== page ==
• And in the meantime, just between you and me, no law forbids the baking of madeleine batter in muffin tins…

          • dr_bombay


  • Madeleines are my next French cookie to tackle… Thanks for sharig some tips and tricks!

  • Lemon Tart

    I think I read the resting time causes the bump. I made some for my sister without baking powder since she has an aversion to it. To get over being intimidated I kept telling myself it is only 3 eggs if it does not work out. I would eat madeleines either way. Such a delicious cookie.


    • More precisely, the resting time *in the fridge* is what causes the bump by creating the conditions of the temperature shock I mentioned above. If you were to let the batter rest at room temperature, it wouldn’t work. I tried a recipe once without baking powder and it was an epic fail for me. :)

  • Emilye Lin

    Most recipes for madeleines that I have come across instruct beating eggs with sugar until pale, thick and light/triple in volume — do you know whether that makes a difference to the texture? It would be great not to have to use a mixer just to bake some madeleines; in your recipe the eggs and sugar are simply whisked together — do I need to beat them thoroughly? Or will simply whisking to combine be sufficient? Thank you!!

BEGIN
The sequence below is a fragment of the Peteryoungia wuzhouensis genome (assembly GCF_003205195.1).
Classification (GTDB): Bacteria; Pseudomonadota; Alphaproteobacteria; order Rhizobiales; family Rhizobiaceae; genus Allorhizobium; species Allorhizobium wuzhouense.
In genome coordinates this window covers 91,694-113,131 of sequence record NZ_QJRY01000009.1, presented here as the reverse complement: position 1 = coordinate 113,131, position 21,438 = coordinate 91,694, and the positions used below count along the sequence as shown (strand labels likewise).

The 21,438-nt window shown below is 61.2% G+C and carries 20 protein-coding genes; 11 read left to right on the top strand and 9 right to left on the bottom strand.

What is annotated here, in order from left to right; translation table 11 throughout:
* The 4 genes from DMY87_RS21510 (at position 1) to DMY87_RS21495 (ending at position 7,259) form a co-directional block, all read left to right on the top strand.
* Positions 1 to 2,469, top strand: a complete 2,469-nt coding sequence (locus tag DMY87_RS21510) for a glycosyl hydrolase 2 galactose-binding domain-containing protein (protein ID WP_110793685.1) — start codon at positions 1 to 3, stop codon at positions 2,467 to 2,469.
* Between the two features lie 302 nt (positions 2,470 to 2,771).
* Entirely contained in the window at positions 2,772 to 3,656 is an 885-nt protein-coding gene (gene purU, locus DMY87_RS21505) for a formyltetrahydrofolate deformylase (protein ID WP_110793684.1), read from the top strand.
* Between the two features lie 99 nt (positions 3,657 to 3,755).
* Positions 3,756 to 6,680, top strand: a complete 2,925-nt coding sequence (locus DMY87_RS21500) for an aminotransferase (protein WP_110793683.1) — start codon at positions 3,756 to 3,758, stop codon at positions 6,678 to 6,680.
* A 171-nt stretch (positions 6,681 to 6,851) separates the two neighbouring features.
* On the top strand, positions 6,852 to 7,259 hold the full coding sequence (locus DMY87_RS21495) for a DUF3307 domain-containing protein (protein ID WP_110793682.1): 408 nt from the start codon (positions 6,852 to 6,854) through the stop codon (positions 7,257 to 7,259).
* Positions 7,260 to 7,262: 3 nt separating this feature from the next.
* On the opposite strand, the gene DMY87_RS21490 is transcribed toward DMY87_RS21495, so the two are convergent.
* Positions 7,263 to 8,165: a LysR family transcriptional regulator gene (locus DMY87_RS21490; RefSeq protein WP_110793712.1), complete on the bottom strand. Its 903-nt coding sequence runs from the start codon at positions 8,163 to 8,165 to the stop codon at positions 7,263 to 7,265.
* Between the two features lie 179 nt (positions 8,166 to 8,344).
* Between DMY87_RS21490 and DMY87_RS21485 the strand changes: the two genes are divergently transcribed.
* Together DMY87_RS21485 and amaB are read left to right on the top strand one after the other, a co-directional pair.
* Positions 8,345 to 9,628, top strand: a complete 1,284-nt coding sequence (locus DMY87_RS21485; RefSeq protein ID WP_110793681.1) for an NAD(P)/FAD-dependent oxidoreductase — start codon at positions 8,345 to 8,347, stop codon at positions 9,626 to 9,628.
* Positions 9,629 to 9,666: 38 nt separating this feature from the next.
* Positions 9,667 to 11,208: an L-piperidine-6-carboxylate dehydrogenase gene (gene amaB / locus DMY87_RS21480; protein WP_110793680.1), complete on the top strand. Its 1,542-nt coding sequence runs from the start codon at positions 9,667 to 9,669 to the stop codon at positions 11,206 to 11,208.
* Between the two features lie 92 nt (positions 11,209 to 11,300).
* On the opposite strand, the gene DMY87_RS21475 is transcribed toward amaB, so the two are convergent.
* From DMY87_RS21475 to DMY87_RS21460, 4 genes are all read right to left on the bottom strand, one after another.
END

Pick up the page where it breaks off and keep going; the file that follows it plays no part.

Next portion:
• If you watch the video, you’ll see that he doesn’t whisk the eggs and sugar for that long. I think they need to be whisked thoroughly, but not necessarily until tripled in volume — that wouldn’t hurt, but it doesn’t seem necessary to get good results here.

  • NotJoking

    I used to have a madeline tray but over 3 or 4 moves it’s gone missing. Hard to find in this part of the UK, but will try some of the upmarket department stores.

    • Good luck on your hunt! In a pinch, a muffin mold will do. :)

      • Thanks Debbie! I recommend tin molds rather than nonstick or silicone, as they conduct the heat much better and create a better texture underneath the madeleines.

        • Thanks! I had no idea. I don’t care for silicone and generally will gravitate to the non-stick if given the choice. Does this hold true for most non-stick baking trays; ie should I avoid them? :)

          • In general, i recommend staying away from nonstick coatings, which don’t age well, don’t conduct heat evenly, and are debatable from a health perspective. Don’t toss those you do have (unless they’re scratched) but look into “natural” metals for future purchases.

      • NotJoking

        Thanks Debbie, I hadn’t thought of Amazon. J

  • Madonna Ganier-Yancey

    Madeleines have eluded me, too. I’m going to try your recipe. Wish me luck.
    I just read your article in the new issue of France magazine. I’ve made note of the restaurants you mentioned and hope to try one or two when my husband and I visit Paris in October.

  • I made these for the first time a couple of months ago, and yes they’re incredibly difficult to get right, as my four other attempts recently prove. I did finally end up with a batch I was happy with, but I still think yours look better than mine :)